Segment 50: Maine

View from the summit of Avery Peak on the Appalachian Trail.  Katahdin, Maine's high point, is faintly visible on the horizon beneath the brightest white cumulus cloud.  The plaque on the boulder at left honors Myron Avery, Appalachian Trail pioneer and first person to hike the entire trail.


The Fifty Trail route enters Maine from New Hampshire via the Appalachian Trail, passes through Mahoosuc Notch—toughest mile on the Appalachian Trail—and over Baldpate, Bigelow, Saddleback, and Crocker Mountains, and passes the vista shown in the photo at the summit of Avery Peak.

The Appalachian Trail footpath is not continuous in Maine. At the Kennebec River a ferry ride is required. That is one reason the Fifty Trail leaves the Appalachian Trail before its northern terminus. The mandate of the Fifty Trail is to be a continuous footpath, requiring no other mode of transportation to traverse it all. A second reason is to give the Fifty Trail a distinctive Eastern Terminus of its own, and a third is to showcase more of Maine’s diversity.

The Fifty Trail leaves the AT at Middle Carry Pond and turns southeastward to follow the newly opened (2014) Arnold Trail/Great Carrying Place Portage Trail – a route of historic significance, dating back to Pre-history and made famous in 1775. It’s the route taken by America’s best known ‘traitor,’ Benedict Arnold, on his campaign to seize Quebec City from the British. This was well before he became the best known ‘Turncoat’ of the Revolutionary War.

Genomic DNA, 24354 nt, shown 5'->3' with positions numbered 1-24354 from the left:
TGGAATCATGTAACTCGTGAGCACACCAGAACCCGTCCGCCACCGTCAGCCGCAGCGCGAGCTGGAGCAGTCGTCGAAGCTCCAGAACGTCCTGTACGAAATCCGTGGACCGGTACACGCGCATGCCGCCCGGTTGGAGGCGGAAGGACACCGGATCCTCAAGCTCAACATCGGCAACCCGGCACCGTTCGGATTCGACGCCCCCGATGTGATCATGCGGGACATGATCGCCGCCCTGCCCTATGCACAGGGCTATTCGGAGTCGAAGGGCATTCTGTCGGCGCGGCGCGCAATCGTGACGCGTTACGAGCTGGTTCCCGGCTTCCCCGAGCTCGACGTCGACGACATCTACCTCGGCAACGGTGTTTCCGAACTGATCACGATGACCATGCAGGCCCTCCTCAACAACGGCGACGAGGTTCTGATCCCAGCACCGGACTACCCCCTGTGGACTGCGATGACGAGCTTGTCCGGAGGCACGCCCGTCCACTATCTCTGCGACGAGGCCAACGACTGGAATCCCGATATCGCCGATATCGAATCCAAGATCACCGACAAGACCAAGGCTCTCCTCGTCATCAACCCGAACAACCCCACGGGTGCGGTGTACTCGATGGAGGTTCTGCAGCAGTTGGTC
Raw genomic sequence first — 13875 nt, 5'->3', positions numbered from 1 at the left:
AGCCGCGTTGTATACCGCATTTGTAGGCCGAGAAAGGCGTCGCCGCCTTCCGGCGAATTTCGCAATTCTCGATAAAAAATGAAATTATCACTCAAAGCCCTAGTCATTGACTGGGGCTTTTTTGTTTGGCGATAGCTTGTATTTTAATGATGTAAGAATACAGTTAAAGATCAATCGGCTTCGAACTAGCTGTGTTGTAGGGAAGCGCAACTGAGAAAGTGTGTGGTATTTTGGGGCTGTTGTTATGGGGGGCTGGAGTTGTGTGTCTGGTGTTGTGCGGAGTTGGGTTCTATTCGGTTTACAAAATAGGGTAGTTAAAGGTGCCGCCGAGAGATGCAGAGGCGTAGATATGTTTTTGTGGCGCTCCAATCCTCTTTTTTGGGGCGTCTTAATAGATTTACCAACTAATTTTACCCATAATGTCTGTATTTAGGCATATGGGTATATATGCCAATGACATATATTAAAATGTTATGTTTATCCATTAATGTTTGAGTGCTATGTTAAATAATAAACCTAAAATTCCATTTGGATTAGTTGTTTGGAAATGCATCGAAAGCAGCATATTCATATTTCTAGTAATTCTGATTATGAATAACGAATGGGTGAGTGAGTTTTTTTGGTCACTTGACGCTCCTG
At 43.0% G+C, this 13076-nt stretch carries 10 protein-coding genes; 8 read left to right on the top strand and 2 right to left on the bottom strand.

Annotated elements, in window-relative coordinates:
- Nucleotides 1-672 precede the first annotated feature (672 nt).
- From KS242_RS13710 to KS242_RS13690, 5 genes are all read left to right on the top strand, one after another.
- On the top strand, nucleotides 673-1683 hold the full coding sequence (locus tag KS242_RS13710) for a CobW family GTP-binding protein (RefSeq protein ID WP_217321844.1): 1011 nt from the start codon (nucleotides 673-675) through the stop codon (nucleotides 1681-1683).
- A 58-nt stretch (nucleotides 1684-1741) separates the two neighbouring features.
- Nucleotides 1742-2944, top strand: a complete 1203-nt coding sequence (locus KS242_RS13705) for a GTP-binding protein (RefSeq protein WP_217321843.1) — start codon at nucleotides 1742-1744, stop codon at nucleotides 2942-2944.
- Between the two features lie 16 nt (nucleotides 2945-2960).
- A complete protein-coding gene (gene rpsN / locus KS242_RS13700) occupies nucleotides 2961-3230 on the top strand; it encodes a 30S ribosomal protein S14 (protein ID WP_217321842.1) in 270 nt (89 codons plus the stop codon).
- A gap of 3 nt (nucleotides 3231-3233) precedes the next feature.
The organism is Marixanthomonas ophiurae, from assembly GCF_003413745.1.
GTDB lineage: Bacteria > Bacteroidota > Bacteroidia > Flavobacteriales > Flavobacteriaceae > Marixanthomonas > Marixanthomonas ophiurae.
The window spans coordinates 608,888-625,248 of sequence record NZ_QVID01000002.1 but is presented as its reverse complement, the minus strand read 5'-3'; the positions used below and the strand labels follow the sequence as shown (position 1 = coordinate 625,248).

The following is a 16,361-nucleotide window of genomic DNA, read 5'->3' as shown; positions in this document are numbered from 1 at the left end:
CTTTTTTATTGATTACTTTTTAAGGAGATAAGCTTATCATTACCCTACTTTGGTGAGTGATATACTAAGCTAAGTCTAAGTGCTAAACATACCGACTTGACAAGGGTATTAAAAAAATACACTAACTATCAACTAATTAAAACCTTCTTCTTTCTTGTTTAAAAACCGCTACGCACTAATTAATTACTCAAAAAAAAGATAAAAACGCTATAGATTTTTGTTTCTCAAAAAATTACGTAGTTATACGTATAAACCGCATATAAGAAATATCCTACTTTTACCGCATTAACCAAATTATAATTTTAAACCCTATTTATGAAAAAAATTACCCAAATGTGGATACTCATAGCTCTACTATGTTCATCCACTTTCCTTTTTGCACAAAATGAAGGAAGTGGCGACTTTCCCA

Leaving the Arnold Trail at its southern end at the Kennebec River, the Fifty Trail follows Carry Pond Road and then Ridge Road to cross the Kennebec at Bingham. From there the 190-mile Road Walk follows quiet roads to the Atlantic Ocean at the country’s eastern-most point, oddly called West Quoddy Head. There’s a state park and the famous lighthouse there, and the Fifty Trail ends with the rugged four-mile Coastal Trail through Quoddy Head State Park to the Lighthouse.

Here the journey ends. Be sure to stay to watch a sunrise there at the first point in the country to see the sun each day.


Arnold Trail:

Carrying Place Historic Interpretive sign:

Quoddy Head State Park:

Appalachian Trail’s best maps by far come from the AT Conservancy:

AWOL’s Appalachian Trail Guide—the go-to logistical guide for thru-hikers (schematic maps of trail towns, otherwise no maps):


The Appalachian Trail from Maine Highway 4 to East Flagstaff Road, passing the plaque celebrating the opening of the last segment of the trail near Sugarloaf Mountain on August 14, 1937, and crossing over Avery Peak.


(Coming soon)
Quoddy Head State Park Trail Map marking the approach to the eastern terminus of the Fifty Trail

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